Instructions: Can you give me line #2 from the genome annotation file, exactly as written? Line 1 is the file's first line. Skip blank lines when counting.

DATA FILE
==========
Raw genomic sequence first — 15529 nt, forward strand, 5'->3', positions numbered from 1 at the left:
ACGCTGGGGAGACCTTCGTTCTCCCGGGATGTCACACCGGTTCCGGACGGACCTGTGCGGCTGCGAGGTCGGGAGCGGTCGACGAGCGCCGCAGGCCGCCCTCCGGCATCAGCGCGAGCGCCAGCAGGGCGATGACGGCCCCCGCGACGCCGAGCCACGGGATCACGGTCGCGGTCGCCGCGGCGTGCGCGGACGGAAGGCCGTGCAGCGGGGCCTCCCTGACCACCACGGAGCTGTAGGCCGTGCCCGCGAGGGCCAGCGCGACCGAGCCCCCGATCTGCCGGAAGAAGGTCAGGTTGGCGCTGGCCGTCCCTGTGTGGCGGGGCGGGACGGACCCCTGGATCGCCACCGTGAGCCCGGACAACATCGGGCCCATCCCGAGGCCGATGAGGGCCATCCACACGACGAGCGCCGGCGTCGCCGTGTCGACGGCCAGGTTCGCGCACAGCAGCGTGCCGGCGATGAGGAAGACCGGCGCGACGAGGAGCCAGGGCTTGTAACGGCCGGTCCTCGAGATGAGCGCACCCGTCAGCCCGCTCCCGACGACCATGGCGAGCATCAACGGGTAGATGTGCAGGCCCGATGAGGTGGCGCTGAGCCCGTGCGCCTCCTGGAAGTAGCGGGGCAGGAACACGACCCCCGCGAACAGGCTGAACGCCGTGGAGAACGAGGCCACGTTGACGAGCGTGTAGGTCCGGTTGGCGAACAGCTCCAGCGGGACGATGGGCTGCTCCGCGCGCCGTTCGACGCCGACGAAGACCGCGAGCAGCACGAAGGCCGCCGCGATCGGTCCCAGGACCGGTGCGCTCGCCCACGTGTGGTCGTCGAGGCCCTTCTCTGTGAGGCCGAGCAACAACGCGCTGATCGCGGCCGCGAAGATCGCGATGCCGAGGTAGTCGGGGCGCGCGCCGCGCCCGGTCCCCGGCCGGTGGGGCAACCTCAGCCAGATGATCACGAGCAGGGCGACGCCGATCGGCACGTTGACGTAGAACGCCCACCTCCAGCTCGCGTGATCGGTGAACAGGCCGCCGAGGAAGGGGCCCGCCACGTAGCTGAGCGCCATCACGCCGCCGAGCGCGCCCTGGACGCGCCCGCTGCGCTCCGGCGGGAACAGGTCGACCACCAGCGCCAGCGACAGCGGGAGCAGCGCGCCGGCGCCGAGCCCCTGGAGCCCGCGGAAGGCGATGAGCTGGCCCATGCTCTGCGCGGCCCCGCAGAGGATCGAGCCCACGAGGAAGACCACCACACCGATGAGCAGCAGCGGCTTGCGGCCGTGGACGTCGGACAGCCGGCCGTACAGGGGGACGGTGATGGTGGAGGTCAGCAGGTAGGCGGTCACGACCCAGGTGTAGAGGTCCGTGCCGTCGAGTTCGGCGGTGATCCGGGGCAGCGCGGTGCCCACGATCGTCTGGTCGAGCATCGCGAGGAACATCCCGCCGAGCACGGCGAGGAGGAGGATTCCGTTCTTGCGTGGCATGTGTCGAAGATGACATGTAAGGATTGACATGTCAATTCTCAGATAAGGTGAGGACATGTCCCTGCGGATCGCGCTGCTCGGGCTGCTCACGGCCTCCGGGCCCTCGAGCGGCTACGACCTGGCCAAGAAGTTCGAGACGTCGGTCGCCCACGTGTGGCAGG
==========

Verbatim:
ACGCTGGGGAGACCTTCGTTCTCCCGGGATGTCACACCGGTTCCGGACGGACCTGTGCGGCTGCGAGGTCGGGAGCGGTCGACGAGCGCCGCAGGCCGCCCTCCGGCATCAGCGCGAGCGCCAGCAGGGCGATGACGGCCCCCGCGACGCCGAGCCACGGGATCACGGTCGCGGTCGCCGCGGCGTGCGCGGACGGAAGGCCGTGCAGCGGGGCCTCCCTGACCACCACGGAGCTGTAGGCCGTGCCCGCGAGGGCCAGCGCGACCGAGCCCCCGATCTGCCGGAAGAAGGTCAGGTTGGCGCTGGCCGTCCCTGTGTGGCGGGGCGGGACGGACCCCTGGATCGCCACCGTGAGCCCGGACAACATCGGGCCCATCCCGAGGCCGATGAGGGCCATCCACACGACGAGCGCCGGCGTCGCCGTGTCGACGGCCAGGTTCGCGCACAGCAGCGTGCCGGCGATGAGGAAGACCGGCGCGACGAGGAGCCAGGGCTTGTAACGGCCGGTCCTCGAGATGAGCGCACCCGTCAGCCCGCTCCCGACGACCATGGCGAGCATCAACGGGTAGATGTGCAGGCCCGATGAGGTGGCGCTGAGCCCGTGCGCCTCCTGGAAGTAGCGGGGCAGGAACACGACCCCCGCGAACAGGCTGAACGCCGTGGAGAACGAGGCCACGTTGACGAGCGTGTAGGTCCGGTTGGCGAACAGCTCCAGCGGGACGATGGGCTGCTCCGCGCGCCGTTCGACGCCGACGAAGACCGCGAGCAGCACGAAGGCCGCCGCGATCGGTCCCAGGACCGGTGCGCTCGCCCACGTGTGGTCGTCGAGGCCCTTCTCTGTGAGGCCGAGCAACAACGCGCTGATCGCGGCCGCGAAGATCGCGATGCCGAGGTAGTCGGGGCGCGCGCCGCGCCCGGTCCCCGGCCGGTGGGGCAACCTCAGCCAGATGATCACGAGCAGGGCGACGCCGATCGGCACGTTGACGTAGAACGCCCACCTCCAGCTCGCGTGATCGGTGAACAGGCCGCCGAGGAAGGGGCCCGCCACGTAGCTGAGCGCCATCACGCCGCCGAGCGCGCCCTGGACGCGCCCGCTGCGCTCCGGCGGGAACAGGTCGACCACCAGCGCCAGCGACAGCGGGAGCAGCGCGCCGGCGCCGAGCCCCTGGAGCCCGCGGAAGGCGATGAGCTGGCCCATGCTCTGCGCGGCCCCGCAGAGGATCGAGCCCACGAGGAAGACCACCACACCGATGAGCAGCAGCGGCTTGCGGCCGTGGACGTCGGACAGCCGGCCGTACAGGGGGACGGTGATGGTGGAGGTCAGCAGGTAGGCGGTCACGACCCAGGTGTAGAGGTCCGTGCCGTCGAGTTCGGCGGTGATCCGGGGCAGCGCGGTGCCCACGATCGTCTGGTCGAGCATCGCGAGGAACATCCCGCCGAGCACGGCGAGGAGGAGGATTCCGTTCTTGCGTGGCATGTGTCGAAGATGACATGTAAGGATTGACATGTCAATTCTCAGATAAGGTGAGGACATGTCCCTGCGGATCGCGCTGCTCGGGCTGCTCACGGCCTCCGGGCCCTCGAGCGGCTACGACCTGGCCAAGAAGTTCGAGACGTCGGTCGCCCACGTGTGGCAGG